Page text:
No MeSH data available.


Chronograms obtained with (a) the concatenated approach using BEAST and with (b) the multispecies coalescent (species tree) approach using *BEAST.Dots on nodes denote Bayesian posterior probabilities above 0.95. Node bars indicate the 95% HPD confidence intervals of the divergence time. The common x-axis is time in million years (My). Terminal colour codes are as in the figure inset. Samples from the localities marked as stars on the map were only included in the concatenated approach.
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pone-0115078-g005: Chronograms obtained with (a) the concatenated approach using BEAST and with (b) the multispecies coalescent (species tree) approach using *BEAST.Dots on nodes denote Bayesian posterior probabilities above 0.95. Node bars indicate the 95% HPD confidence intervals of the divergence time. The common x-axis is time in million years (My). Terminal colour codes are as in the figure inset. Samples from the localities marked as stars on the map were only included in the concatenated approach.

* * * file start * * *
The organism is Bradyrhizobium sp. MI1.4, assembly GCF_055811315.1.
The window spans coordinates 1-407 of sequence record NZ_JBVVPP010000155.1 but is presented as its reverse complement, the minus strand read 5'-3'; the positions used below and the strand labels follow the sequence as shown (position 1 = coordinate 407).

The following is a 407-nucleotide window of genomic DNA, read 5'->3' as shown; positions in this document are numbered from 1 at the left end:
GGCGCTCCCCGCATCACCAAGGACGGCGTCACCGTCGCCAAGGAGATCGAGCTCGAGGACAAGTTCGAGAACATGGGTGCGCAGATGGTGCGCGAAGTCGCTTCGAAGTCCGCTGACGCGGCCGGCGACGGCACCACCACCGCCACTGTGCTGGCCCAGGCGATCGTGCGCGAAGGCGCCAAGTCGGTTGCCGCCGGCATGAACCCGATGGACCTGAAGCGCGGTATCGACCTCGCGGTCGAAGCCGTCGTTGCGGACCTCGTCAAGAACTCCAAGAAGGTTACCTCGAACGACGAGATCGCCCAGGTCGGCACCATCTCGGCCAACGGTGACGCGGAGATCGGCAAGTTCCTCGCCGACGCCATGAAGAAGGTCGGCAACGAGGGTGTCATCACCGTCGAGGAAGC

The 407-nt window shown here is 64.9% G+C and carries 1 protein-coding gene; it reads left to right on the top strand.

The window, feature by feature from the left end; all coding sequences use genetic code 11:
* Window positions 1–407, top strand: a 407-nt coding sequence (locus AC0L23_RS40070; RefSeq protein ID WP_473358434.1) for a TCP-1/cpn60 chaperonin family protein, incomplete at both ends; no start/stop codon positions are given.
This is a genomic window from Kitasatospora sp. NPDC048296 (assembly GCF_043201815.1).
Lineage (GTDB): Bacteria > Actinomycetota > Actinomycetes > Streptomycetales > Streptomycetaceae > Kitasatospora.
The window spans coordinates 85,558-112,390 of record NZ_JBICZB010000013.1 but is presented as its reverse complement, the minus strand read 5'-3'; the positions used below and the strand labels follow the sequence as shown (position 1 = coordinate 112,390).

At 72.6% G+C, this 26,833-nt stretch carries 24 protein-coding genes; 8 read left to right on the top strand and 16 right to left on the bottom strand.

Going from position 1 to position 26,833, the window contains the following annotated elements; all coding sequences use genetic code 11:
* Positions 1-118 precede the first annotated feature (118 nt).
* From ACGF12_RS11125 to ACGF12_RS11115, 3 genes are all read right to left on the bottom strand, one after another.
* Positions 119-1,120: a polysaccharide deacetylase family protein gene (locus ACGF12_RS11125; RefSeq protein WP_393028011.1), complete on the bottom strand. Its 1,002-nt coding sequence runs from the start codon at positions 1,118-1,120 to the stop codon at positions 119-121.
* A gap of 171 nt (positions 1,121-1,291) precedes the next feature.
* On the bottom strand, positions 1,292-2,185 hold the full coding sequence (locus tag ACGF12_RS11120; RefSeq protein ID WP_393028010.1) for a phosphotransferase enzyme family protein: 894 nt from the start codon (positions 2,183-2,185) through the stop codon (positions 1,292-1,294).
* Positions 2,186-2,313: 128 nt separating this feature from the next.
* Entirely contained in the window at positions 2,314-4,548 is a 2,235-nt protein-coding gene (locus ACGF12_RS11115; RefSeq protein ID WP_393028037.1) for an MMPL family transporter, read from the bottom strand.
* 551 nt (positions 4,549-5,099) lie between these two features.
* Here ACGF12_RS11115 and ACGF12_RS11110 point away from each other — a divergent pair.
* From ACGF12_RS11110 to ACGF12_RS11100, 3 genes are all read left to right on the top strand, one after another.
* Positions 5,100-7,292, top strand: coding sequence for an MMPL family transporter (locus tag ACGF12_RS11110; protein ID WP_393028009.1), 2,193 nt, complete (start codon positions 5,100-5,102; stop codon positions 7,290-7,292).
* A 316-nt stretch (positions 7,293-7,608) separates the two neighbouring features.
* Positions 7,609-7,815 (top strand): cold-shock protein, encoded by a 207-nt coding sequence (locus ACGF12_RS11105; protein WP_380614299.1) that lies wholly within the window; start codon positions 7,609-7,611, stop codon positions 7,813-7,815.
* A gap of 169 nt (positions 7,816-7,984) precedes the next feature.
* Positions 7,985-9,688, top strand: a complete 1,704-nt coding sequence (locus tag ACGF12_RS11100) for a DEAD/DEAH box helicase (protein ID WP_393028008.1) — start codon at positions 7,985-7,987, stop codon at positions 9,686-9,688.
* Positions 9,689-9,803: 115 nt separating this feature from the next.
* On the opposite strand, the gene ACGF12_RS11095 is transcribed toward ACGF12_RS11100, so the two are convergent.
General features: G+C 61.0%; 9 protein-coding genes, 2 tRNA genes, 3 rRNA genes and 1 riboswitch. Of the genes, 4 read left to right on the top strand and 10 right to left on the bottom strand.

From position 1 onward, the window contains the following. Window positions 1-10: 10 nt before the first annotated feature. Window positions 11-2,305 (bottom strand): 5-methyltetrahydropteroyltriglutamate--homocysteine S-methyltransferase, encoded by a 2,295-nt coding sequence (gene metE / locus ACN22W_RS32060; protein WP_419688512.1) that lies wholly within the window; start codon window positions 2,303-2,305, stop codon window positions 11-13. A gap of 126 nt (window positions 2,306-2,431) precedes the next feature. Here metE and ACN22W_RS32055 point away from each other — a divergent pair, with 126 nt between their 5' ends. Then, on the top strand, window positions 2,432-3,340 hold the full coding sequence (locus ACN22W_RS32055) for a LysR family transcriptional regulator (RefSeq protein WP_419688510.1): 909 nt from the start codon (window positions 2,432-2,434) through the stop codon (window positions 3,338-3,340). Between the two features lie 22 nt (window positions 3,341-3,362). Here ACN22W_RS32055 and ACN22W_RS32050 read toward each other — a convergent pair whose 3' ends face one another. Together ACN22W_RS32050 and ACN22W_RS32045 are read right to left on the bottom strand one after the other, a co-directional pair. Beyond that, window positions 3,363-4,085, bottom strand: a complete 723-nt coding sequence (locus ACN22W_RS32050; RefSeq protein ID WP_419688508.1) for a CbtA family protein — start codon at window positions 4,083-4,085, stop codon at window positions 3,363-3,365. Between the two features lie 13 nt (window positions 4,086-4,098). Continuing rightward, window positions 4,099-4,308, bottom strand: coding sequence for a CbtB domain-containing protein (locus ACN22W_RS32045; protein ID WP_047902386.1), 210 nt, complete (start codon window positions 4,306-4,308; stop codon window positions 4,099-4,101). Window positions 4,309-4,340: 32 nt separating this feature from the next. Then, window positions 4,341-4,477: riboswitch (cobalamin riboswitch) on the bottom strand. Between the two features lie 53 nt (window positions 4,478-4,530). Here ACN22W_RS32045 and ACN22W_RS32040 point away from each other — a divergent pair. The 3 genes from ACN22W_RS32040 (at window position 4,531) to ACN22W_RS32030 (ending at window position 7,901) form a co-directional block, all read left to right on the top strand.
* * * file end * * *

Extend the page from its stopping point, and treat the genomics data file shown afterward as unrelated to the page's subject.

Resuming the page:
Mentions: Overall, the tree topology and the clade supports were similar to those found in the Bayesian and ML analyses. The root was assigned to the split between T. canariensis and the clade formed by the Moroccan Titanidiops lineages and I. syriacus (Fig. 5), and it was estimated to have occurred approximately 12 million years ago (Ma) (12.37, 24.65–6.41 Ma). The most recent common ancestor (TMRCA) of T. canariensis was estimated at 8.08 Ma (16.01–4.16 Ma). The diversification of the JSF clade began 2.86 Ma (5.74–1.39 Ma), while the L clade and the FL began diversifying earlier, 6.98 Ma (13.82–3.57 Ma).


Spiders on a Hot Volcanic Roof: Colonisation Pathways and Phylogeography of the Canary Islands Endemic Trap-Door Spider Titanidiops canariensis (Araneae, Idiopidae).

Opatova V, Arnedo MA - PLoS ONE (2014)

Chronograms obtained with (a) the concatenated approach using BEAST and with (b) the multispecies coalescent (species tree) approach using *BEAST.Dots on nodes denote Bayesian posterior probabilities above 0.95. Node bars indicate the 95% HPD confidence intervals of the divergence time. The common x-axis is time in million years (My). Terminal colour codes are as in the figure inset. Samples from the localities marked as stars on the map were only included in the concatenated approach.